Turque had returned Shonke’s letters to H, after he had read them of course, ostensibly in an effort to “part like men.” Harm led M into the conclusion that Turque was on the Seahawk during the trip and his change of attitude was because the case was closed. She surmised that Turque was the killer and H said he had a letter in the apartment which proved it. So, M got out of the car and H drove off.

Dripping wet from the storm, M had B come into JAG. He had the passwords and codes necessary to use government databases. He admitted that he had been on the Seahawk and knew about the case and that Turque was NOT on board! In fact he wasn’t even in town at all. Mac asked B “what was she like?” He replied that Diane looked “identical to you but talked different, and was a lot more fun.” [i.e. you’re more squared away.] Bud revealed that the only other suspects were Lt. Williams (for being suspected of being gay) and Holbarth (because when K talked about his not reporting Shonke’s harassment charge- he was really sweating).

The two found from the databases that Holbarth was onboard the destroyer Sheppard which docked tonight at Norfolk. Harm waited for Holbarth to come off the ship and confronted him. He showed him a letter which he had finally read from Shonke’s lock box. It was unsigned, inadmissible in court, but was a draft of the original which had been sent to Holbarth. It said that “your failure to address my complaint leaves me no recourse but to seek redress through channels. I will file a complaint when we dock.” Hobarth claimed that he had tried to talk her out of it while standing watch with her; then, failing that, sent Lamb after her to talk her out of it – thus setting him up as the fall guy. Then he had killed Lamb as a suicide. Holbarth said this assumption would be thrown out of court and H said “I’m not going to court” as he pulled out his weapon. Just then M called “don’t do it harm” through the mist and dressed in Harriet’s dry Lieutenants uniform which she had changed into. Holbarth, thinking she was an apparition, panicked saying “I didn’t mean to… I’m sorry…” and backed up off the dock. He was crushed between the pier and the hull.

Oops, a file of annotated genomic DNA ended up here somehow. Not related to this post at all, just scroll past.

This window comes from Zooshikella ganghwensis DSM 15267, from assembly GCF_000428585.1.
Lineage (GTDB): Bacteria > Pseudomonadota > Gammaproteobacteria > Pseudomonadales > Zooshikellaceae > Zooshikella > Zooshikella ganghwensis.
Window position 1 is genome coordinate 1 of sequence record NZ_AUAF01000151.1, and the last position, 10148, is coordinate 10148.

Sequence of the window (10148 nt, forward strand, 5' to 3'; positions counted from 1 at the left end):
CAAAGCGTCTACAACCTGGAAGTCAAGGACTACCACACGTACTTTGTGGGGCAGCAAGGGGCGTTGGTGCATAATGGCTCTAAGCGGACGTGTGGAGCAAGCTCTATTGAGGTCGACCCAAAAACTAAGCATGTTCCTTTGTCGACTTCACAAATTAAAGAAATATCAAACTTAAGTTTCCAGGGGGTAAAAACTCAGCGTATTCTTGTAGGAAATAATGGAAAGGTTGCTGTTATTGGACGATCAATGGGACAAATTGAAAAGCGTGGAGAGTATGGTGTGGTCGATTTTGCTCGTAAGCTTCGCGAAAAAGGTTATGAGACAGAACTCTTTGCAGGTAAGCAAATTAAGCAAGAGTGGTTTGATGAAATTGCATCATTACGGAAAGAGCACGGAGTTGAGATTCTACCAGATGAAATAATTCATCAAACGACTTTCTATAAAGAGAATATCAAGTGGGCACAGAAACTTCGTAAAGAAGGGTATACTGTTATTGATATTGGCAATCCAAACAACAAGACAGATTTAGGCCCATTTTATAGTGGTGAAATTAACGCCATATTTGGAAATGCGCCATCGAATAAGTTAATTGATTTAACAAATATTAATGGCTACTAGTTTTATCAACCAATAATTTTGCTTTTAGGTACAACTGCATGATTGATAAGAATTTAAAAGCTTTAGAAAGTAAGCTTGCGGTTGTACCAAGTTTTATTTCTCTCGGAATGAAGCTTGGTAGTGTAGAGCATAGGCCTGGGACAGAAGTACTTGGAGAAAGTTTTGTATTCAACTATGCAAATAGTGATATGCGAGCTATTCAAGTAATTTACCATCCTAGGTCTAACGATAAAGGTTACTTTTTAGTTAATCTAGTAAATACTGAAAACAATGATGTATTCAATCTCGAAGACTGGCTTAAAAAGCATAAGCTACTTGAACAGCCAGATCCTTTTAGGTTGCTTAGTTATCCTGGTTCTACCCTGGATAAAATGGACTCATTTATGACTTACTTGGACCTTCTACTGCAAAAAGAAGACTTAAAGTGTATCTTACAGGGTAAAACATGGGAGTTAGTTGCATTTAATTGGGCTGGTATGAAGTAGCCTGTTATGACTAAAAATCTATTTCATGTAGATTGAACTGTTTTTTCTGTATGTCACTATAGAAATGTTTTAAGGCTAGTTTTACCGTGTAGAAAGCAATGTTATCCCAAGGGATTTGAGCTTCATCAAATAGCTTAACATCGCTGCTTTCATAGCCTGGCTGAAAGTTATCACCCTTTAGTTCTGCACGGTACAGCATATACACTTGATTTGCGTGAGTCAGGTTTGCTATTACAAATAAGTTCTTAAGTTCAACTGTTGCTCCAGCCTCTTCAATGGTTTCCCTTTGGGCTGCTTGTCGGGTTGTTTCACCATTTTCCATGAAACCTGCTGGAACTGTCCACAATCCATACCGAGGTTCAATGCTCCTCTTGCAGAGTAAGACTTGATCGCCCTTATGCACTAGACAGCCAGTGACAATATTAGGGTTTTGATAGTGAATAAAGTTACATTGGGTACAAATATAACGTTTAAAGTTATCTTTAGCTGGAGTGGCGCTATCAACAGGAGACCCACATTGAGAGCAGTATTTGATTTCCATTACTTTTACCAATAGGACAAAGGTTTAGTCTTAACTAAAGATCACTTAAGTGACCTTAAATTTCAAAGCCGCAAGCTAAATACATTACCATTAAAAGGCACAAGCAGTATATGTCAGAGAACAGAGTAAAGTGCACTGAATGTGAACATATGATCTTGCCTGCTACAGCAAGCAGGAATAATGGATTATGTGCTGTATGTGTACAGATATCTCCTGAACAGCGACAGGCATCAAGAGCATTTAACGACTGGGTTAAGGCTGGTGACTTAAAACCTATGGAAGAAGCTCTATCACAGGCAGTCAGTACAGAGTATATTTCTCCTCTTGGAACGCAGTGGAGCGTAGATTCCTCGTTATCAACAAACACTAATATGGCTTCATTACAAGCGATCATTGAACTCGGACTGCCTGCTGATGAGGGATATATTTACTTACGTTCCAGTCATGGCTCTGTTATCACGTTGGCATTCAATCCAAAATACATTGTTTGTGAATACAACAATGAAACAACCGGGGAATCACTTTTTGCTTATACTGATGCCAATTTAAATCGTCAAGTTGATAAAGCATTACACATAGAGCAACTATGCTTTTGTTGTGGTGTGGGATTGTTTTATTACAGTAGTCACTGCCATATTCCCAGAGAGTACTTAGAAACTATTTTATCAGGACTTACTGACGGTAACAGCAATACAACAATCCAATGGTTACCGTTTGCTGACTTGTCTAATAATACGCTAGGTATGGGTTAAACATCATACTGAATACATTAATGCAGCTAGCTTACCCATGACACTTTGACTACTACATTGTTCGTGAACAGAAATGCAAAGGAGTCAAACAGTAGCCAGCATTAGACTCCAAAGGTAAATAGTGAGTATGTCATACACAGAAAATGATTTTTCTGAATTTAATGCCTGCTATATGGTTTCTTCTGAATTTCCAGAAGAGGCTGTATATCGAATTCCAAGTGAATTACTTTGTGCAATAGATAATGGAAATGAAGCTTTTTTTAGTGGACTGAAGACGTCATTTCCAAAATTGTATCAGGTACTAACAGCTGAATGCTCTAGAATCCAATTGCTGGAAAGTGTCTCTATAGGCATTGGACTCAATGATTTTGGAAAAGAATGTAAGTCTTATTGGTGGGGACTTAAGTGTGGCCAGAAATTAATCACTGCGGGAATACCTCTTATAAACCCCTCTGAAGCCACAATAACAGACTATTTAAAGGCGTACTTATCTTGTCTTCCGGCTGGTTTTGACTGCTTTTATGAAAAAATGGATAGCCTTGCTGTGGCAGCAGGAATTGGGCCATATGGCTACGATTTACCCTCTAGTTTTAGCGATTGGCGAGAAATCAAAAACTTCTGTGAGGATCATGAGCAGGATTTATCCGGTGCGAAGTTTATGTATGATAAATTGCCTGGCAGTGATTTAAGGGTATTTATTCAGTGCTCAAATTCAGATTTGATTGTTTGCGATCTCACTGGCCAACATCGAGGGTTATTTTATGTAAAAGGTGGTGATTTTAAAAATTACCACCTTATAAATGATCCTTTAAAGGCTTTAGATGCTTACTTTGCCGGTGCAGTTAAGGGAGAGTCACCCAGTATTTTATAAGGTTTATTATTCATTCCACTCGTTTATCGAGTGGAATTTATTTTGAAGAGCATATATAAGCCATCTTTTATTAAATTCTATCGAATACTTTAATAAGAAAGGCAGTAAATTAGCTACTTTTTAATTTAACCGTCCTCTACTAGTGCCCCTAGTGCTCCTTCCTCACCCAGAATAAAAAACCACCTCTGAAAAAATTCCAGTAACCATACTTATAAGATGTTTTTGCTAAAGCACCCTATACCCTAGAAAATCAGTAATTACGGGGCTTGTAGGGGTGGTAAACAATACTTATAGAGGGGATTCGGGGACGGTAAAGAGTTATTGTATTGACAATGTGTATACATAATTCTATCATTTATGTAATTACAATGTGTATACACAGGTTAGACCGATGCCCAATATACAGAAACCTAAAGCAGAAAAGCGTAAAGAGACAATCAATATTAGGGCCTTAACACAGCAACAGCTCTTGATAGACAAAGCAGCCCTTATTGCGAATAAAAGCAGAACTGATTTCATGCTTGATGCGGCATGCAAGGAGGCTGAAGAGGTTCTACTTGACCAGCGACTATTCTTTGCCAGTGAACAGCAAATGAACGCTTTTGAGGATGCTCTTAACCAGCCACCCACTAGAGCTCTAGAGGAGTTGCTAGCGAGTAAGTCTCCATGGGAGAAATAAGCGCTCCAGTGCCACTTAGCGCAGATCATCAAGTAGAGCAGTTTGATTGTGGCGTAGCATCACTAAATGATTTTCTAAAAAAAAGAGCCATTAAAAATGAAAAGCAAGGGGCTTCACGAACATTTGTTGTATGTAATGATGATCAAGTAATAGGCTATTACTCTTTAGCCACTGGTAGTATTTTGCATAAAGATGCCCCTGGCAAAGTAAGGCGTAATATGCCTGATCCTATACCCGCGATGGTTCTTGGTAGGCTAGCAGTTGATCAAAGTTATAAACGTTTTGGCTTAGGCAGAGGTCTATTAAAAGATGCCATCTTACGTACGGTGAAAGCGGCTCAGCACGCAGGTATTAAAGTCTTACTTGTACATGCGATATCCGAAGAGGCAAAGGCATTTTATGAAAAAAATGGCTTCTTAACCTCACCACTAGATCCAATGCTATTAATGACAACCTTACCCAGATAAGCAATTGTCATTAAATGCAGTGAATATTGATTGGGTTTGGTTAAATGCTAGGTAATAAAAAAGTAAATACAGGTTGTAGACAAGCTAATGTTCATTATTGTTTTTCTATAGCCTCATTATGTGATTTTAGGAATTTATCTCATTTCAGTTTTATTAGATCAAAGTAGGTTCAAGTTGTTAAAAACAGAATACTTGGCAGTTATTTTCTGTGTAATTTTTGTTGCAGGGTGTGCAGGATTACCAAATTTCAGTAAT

As the two stood on the dock Harm kissed Mac. She said, “I know you were kissing her.” He didn’t disagree.

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3 thoughts on “Death Watch – 57

    • Don’t remember ever saying it wasn’t – CBS picked it up and ran with it for 10 years until some toe rag decided that the “older demographic” wasn’t worth the effort. Of course by the end of the series Bellisario had stuffed it with a list of so-called “producers” as long as your arm which must have inflated the costs enormously – and DJE’s ever increasing salary demands and desire to quit didn’t help much either.

      • Actually, now that I ferreted out what page and section you were talking about I see the mistake and it is now corrected. Thanx. (giving me a tad bit more specific about where/what you are referencing makes it a lot easier for me to find)